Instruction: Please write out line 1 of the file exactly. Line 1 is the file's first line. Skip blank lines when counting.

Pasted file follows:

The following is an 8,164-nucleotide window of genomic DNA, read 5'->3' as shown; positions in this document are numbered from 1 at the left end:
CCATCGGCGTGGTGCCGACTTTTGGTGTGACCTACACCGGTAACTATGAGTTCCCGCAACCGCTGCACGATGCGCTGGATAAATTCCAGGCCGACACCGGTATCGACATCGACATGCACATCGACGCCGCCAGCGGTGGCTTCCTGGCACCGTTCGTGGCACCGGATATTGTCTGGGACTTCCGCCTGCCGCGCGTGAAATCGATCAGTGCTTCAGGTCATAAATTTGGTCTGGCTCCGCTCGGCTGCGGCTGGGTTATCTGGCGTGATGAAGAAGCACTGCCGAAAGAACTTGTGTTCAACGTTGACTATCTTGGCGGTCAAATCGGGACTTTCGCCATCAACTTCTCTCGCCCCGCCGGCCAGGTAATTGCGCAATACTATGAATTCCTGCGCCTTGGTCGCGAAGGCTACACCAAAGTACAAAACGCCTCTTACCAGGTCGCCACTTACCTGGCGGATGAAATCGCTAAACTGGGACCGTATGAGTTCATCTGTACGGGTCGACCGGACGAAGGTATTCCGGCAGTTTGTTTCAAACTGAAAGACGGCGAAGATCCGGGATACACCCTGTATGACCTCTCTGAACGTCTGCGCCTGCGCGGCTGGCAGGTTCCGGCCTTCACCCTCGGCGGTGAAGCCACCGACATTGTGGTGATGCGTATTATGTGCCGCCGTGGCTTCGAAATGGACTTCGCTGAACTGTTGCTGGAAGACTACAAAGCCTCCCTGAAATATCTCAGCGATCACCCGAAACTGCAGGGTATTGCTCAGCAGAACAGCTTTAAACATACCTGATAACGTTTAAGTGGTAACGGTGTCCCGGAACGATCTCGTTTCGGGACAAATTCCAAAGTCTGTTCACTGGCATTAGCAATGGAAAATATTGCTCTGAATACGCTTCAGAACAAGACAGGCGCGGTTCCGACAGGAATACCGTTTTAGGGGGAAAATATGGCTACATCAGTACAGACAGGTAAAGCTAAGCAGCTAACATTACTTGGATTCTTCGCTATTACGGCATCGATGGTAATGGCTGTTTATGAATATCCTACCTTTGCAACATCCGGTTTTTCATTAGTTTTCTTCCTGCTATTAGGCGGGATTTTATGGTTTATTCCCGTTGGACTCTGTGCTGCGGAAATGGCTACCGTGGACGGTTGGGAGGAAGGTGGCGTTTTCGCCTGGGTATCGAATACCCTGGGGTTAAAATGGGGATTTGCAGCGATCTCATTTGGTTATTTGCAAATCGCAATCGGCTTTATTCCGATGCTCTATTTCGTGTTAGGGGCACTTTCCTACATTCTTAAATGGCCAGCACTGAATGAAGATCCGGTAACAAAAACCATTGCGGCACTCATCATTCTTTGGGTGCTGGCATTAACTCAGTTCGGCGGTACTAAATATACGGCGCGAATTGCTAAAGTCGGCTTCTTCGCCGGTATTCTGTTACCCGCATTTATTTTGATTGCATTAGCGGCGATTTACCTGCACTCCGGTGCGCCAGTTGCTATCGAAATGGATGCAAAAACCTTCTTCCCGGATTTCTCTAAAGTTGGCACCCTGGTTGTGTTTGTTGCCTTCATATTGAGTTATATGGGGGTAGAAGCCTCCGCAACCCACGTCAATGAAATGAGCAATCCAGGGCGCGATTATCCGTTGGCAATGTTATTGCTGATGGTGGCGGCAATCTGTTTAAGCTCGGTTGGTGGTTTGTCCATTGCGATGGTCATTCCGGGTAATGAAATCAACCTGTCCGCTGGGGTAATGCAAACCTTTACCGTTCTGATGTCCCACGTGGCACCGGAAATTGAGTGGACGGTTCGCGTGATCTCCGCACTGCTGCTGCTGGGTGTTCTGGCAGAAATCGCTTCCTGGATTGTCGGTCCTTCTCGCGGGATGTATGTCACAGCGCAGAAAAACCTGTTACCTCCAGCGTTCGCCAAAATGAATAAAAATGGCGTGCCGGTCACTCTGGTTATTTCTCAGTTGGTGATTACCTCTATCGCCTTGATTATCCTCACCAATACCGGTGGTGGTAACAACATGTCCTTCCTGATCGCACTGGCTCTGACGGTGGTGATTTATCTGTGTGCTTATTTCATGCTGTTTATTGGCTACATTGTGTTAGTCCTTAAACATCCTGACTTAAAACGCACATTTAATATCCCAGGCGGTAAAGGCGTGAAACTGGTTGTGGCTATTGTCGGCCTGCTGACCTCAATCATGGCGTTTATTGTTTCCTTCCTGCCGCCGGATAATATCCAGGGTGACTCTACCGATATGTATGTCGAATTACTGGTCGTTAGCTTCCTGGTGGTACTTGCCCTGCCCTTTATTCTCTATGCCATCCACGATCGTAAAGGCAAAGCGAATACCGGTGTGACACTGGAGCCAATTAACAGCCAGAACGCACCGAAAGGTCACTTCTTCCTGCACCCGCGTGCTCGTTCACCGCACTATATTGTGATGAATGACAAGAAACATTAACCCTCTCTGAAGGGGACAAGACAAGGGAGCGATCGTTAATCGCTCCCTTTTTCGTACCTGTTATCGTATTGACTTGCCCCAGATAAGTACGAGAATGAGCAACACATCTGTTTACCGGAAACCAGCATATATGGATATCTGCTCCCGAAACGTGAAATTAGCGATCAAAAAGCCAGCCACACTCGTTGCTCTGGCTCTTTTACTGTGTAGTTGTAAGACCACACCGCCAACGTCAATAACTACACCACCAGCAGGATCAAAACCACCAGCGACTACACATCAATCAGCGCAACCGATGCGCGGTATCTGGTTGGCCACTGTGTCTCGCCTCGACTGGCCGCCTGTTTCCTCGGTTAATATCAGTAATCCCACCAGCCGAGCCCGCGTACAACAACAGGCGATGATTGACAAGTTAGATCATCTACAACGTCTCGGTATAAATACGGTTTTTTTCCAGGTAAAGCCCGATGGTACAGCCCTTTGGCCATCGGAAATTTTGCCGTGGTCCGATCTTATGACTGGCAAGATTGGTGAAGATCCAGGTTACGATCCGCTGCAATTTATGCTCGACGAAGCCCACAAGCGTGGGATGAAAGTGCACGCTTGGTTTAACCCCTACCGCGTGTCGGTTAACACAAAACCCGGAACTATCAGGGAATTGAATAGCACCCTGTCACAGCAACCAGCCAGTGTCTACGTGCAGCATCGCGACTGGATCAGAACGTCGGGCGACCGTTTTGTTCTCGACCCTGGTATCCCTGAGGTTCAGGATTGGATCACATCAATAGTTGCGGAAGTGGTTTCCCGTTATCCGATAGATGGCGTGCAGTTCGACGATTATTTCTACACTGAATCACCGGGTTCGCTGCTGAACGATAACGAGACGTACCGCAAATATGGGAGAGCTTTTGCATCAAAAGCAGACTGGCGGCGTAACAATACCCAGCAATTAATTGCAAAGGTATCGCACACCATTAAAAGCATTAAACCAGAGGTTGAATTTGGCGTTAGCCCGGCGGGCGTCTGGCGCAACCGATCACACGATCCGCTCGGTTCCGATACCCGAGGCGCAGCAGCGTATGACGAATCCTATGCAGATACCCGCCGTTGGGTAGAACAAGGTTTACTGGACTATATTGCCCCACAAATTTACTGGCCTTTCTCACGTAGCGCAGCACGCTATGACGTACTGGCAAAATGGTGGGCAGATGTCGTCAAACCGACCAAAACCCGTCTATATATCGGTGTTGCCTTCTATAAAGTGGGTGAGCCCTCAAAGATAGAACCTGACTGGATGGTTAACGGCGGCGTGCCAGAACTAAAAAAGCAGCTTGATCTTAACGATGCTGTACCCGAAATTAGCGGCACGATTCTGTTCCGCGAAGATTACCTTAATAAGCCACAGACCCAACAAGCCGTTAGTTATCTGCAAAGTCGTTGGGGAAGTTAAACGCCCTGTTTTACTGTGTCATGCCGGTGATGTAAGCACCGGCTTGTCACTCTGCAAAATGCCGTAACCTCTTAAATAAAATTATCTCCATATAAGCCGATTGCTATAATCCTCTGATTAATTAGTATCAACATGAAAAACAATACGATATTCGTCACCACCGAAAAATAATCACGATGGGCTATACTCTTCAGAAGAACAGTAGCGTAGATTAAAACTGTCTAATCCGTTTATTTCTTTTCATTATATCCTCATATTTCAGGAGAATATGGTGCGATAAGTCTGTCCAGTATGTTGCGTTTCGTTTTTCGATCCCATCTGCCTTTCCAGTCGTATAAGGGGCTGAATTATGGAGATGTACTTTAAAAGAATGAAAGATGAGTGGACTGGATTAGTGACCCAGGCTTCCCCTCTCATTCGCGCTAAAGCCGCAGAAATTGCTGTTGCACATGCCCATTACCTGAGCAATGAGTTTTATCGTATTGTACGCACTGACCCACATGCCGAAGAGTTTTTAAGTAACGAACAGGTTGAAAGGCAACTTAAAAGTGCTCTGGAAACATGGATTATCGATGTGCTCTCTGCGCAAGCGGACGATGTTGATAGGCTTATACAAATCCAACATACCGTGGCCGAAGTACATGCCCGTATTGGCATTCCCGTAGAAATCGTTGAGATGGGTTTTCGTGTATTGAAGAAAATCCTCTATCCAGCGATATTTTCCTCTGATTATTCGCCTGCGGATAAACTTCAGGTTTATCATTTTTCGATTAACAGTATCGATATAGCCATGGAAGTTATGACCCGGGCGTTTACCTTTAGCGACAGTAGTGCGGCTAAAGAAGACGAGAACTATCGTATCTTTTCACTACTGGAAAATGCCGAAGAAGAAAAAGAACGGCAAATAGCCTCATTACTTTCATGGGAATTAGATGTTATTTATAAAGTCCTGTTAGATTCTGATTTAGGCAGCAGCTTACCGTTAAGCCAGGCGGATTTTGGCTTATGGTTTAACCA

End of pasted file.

The following is an 8,164-nucleotide window of genomic DNA, read 5'->3' as shown; positions in this document are numbered from 1 at the left end: